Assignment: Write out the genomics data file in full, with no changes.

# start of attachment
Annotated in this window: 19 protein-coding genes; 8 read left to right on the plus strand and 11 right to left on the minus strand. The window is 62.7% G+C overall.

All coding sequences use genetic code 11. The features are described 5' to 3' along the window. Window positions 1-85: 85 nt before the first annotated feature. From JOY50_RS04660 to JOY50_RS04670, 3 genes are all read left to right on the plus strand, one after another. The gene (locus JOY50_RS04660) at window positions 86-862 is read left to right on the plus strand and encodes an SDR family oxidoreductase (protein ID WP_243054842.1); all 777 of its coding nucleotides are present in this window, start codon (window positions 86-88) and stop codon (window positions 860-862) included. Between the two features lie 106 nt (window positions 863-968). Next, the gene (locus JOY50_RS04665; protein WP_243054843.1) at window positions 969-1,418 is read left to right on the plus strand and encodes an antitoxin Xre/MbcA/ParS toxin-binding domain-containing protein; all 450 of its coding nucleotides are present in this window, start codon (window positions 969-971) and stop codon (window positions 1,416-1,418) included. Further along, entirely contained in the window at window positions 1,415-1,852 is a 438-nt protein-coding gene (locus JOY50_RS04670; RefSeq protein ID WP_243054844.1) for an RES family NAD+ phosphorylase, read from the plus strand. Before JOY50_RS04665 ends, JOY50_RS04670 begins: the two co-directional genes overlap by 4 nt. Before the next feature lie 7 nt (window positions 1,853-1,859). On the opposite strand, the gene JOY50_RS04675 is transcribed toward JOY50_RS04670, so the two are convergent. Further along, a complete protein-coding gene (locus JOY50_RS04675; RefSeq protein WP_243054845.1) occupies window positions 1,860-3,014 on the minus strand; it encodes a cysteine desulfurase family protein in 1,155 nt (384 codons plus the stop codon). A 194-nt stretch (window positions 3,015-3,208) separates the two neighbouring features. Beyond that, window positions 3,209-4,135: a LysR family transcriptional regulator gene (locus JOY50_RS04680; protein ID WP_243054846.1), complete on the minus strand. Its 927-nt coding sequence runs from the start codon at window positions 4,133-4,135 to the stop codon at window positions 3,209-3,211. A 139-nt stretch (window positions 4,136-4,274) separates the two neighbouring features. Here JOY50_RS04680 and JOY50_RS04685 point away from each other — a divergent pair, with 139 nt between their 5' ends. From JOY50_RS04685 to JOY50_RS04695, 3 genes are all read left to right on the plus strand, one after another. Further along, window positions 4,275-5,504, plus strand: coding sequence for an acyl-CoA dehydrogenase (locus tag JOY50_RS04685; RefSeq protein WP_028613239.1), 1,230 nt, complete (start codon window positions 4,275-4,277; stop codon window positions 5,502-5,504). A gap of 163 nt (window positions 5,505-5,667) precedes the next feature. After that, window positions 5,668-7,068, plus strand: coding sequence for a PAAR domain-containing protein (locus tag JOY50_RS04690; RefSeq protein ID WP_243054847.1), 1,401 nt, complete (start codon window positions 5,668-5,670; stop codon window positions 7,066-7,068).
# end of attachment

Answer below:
Annotated in this window: 19 protein-coding genes; 8 read left to right on the plus strand and 11 right to left on the minus strand. The window is 62.7% G+C overall.

All coding sequences use genetic code 11. The features are described 5' to 3' along the window. Window positions 1-85: 85 nt before the first annotated feature. From JOY50_RS04660 to JOY50_RS04670, 3 genes are all read left to right on the plus strand, one after another. The gene (locus JOY50_RS04660) at window positions 86-862 is read left to right on the plus strand and encodes an SDR family oxidoreductase (protein ID WP_243054842.1); all 777 of its coding nucleotides are present in this window, start codon (window positions 86-88) and stop codon (window positions 860-862) included. Between the two features lie 106 nt (window positions 863-968). Next, the gene (locus JOY50_RS04665; protein WP_243054843.1) at window positions 969-1,418 is read left to right on the plus strand and encodes an antitoxin Xre/MbcA/ParS toxin-binding domain-containing protein; all 450 of its coding nucleotides are present in this window, start codon (window positions 969-971) and stop codon (window positions 1,416-1,418) included. Further along, entirely contained in the window at window positions 1,415-1,852 is a 438-nt protein-coding gene (locus JOY50_RS04670; RefSeq protein ID WP_243054844.1) for an RES family NAD+ phosphorylase, read from the plus strand. Before JOY50_RS04665 ends, JOY50_RS04670 begins: the two co-directional genes overlap by 4 nt. Before the next feature lie 7 nt (window positions 1,853-1,859). On the opposite strand, the gene JOY50_RS04675 is transcribed toward JOY50_RS04670, so the two are convergent. Further along, a complete protein-coding gene (locus JOY50_RS04675; RefSeq protein WP_243054845.1) occupies window positions 1,860-3,014 on the minus strand; it encodes a cysteine desulfurase family protein in 1,155 nt (384 codons plus the stop codon). A 194-nt stretch (window positions 3,015-3,208) separates the two neighbouring features. Beyond that, window positions 3,209-4,135: a LysR family transcriptional regulator gene (locus JOY50_RS04680; protein ID WP_243054846.1), complete on the minus strand. Its 927-nt coding sequence runs from the start codon at window positions 4,133-4,135 to the stop codon at window positions 3,209-3,211. A 139-nt stretch (window positions 4,136-4,274) separates the two neighbouring features. Here JOY50_RS04680 and JOY50_RS04685 point away from each other — a divergent pair, with 139 nt between their 5' ends. From JOY50_RS04685 to JOY50_RS04695, 3 genes are all read left to right on the plus strand, one after another. Further along, window positions 4,275-5,504, plus strand: coding sequence for an acyl-CoA dehydrogenase (locus tag JOY50_RS04685; RefSeq protein WP_028613239.1), 1,230 nt, complete (start codon window positions 4,275-4,277; stop codon window positions 5,502-5,504). A gap of 163 nt (window positions 5,505-5,667) precedes the next feature. After that, window positions 5,668-7,068, plus strand: coding sequence for a PAAR domain-containing protein (locus tag JOY50_RS04690; RefSeq protein ID WP_243054847.1), 1,401 nt, complete (start codon window positions 5,668-5,670; stop codon window positions 7,066-7,068).